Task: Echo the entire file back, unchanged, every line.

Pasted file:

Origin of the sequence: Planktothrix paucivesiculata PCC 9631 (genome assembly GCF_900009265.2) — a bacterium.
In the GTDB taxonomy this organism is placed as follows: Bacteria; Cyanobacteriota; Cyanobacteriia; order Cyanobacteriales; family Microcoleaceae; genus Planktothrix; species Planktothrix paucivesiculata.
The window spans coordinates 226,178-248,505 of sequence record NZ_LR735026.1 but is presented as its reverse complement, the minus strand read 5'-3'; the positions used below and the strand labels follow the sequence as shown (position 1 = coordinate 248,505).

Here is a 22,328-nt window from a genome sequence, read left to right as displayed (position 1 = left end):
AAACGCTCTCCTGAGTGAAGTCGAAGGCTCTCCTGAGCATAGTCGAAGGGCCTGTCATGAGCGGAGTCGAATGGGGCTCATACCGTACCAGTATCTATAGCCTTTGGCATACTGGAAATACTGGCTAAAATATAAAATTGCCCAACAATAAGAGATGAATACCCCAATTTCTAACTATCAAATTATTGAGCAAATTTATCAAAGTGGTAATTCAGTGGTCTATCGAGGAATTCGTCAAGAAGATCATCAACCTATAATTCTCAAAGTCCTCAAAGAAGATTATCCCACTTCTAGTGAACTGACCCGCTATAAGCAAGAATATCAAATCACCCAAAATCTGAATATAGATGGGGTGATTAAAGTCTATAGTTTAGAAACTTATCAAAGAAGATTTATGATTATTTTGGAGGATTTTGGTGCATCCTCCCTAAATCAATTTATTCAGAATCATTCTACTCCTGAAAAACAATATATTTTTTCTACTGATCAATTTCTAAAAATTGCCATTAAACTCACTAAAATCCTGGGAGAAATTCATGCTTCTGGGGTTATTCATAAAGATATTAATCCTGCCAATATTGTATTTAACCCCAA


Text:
Origin of the sequence: Planktothrix paucivesiculata PCC 9631 (genome assembly GCF_900009265.2) — a bacterium.
In the GTDB taxonomy this organism is placed as follows: Bacteria; Cyanobacteriota; Cyanobacteriia; order Cyanobacteriales; family Microcoleaceae; genus Planktothrix; species Planktothrix paucivesiculata.
The window spans coordinates 226,178-248,505 of sequence record NZ_LR735026.1 but is presented as its reverse complement, the minus strand read 5'-3'; the positions used below and the strand labels follow the sequence as shown (position 1 = coordinate 248,505).

Here is a 22,328-nt window from a genome sequence, read left to right as displayed (position 1 = left end):
AAACGCTCTCCTGAGTGAAGTCGAAGGCTCTCCTGAGCATAGTCGAAGGGCCTGTCATGAGCGGAGTCGAATGGGGCTCATACCGTACCAGTATCTATAGCCTTTGGCATACTGGAAATACTGGCTAAAATATAAAATTGCCCAACAATAAGAGATGAATACCCCAATTTCTAACTATCAAATTATTGAGCAAATTTATCAAAGTGGTAATTCAGTGGTCTATCGAGGAATTCGTCAAGAAGATCATCAACCTATAATTCTCAAAGTCCTCAAAGAAGATTATCCCACTTCTAGTGAACTGACCCGCTATAAGCAAGAATATCAAATCACCCAAAATCTGAATATAGATGGGGTGATTAAAGTCTATAGTTTAGAAACTTATCAAAGAAGATTTATGATTATTTTGGAGGATTTTGGTGCATCCTCCCTAAATCAATTTATTCAGAATCATTCTACTCCTGAAAAACAATATATTTTTTCTACTGATCAATTTCTAAAAATTGCCATTAAACTCACTAAAATCCTGGGAGAAATTCATGCTTCTGGGGTTATTCATAAAGATATTAATCCTGCCAATATTGTATTTAACCCCAA